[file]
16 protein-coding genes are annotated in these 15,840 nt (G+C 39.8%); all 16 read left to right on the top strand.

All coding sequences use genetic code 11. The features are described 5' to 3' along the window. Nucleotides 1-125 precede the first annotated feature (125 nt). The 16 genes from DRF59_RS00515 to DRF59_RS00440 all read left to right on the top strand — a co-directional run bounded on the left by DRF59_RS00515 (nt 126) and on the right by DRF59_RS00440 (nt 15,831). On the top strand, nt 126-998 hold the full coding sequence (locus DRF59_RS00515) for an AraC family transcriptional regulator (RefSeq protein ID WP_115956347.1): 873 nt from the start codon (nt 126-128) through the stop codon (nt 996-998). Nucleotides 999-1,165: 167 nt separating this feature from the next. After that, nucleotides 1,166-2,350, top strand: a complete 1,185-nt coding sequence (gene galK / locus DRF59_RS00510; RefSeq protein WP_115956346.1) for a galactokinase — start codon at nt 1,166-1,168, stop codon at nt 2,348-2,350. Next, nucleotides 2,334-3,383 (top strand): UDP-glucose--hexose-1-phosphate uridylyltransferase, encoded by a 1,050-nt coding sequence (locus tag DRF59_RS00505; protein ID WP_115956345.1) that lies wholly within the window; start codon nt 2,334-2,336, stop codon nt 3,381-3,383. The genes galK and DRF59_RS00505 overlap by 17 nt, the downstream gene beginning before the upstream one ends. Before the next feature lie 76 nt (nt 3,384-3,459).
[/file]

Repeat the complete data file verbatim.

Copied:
16 protein-coding genes are annotated in these 15,840 nt (G+C 39.8%); all 16 read left to right on the top strand.

All coding sequences use genetic code 11. The features are described 5' to 3' along the window. Nucleotides 1-125 precede the first annotated feature (125 nt). The 16 genes from DRF59_RS00515 to DRF59_RS00440 all read left to right on the top strand — a co-directional run bounded on the left by DRF59_RS00515 (nt 126) and on the right by DRF59_RS00440 (nt 15,831). On the top strand, nt 126-998 hold the full coding sequence (locus DRF59_RS00515) for an AraC family transcriptional regulator (RefSeq protein ID WP_115956347.1): 873 nt from the start codon (nt 126-128) through the stop codon (nt 996-998). Nucleotides 999-1,165: 167 nt separating this feature from the next. After that, nucleotides 1,166-2,350, top strand: a complete 1,185-nt coding sequence (gene galK / locus DRF59_RS00510; RefSeq protein WP_115956346.1) for a galactokinase — start codon at nt 1,166-1,168, stop codon at nt 2,348-2,350. Next, nucleotides 2,334-3,383 (top strand): UDP-glucose--hexose-1-phosphate uridylyltransferase, encoded by a 1,050-nt coding sequence (locus tag DRF59_RS00505; protein ID WP_115956345.1) that lies wholly within the window; start codon nt 2,334-2,336, stop codon nt 3,381-3,383. The genes galK and DRF59_RS00505 overlap by 17 nt, the downstream gene beginning before the upstream one ends. Before the next feature lie 76 nt (nt 3,384-3,459).